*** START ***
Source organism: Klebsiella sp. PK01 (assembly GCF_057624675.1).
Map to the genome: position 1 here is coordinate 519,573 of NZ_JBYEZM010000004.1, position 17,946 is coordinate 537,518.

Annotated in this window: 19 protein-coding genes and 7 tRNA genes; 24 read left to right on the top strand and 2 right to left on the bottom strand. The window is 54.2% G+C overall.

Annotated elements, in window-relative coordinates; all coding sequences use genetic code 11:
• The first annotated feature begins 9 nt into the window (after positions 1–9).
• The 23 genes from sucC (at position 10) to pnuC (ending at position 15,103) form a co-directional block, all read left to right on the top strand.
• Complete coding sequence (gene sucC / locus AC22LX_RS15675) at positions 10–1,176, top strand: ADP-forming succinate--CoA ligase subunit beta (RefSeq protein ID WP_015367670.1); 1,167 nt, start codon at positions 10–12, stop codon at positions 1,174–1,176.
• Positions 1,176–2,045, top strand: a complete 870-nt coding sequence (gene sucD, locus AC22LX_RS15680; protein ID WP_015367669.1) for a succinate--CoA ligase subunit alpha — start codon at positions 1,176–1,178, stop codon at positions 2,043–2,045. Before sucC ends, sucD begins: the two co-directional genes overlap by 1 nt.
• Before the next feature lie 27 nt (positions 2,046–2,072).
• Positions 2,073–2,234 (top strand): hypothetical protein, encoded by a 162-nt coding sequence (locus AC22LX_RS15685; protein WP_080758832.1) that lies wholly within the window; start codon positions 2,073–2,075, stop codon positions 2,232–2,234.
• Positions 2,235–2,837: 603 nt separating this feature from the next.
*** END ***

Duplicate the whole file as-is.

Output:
Source organism: Klebsiella sp. PK01 (assembly GCF_057624675.1).
Map to the genome: position 1 here is coordinate 519,573 of NZ_JBYEZM010000004.1, position 17,946 is coordinate 537,518.

Annotated in this window: 19 protein-coding genes and 7 tRNA genes; 24 read left to right on the top strand and 2 right to left on the bottom strand. The window is 54.2% G+C overall.

Annotated elements, in window-relative coordinates; all coding sequences use genetic code 11:
• The first annotated feature begins 9 nt into the window (after positions 1–9).
• The 23 genes from sucC (at position 10) to pnuC (ending at position 15,103) form a co-directional block, all read left to right on the top strand.
• Complete coding sequence (gene sucC / locus AC22LX_RS15675) at positions 10–1,176, top strand: ADP-forming succinate--CoA ligase subunit beta (RefSeq protein ID WP_015367670.1); 1,167 nt, start codon at positions 10–12, stop codon at positions 1,174–1,176.
• Positions 1,176–2,045, top strand: a complete 870-nt coding sequence (gene sucD, locus AC22LX_RS15680; protein ID WP_015367669.1) for a succinate--CoA ligase subunit alpha — start codon at positions 1,176–1,178, stop codon at positions 2,043–2,045. Before sucC ends, sucD begins: the two co-directional genes overlap by 1 nt.
• Before the next feature lie 27 nt (positions 2,046–2,072).
• Positions 2,073–2,234 (top strand): hypothetical protein, encoded by a 162-nt coding sequence (locus AC22LX_RS15685; protein WP_080758832.1) that lies wholly within the window; start codon positions 2,073–2,075, stop codon positions 2,232–2,234.
• Positions 2,235–2,837: 603 nt separating this feature from the next.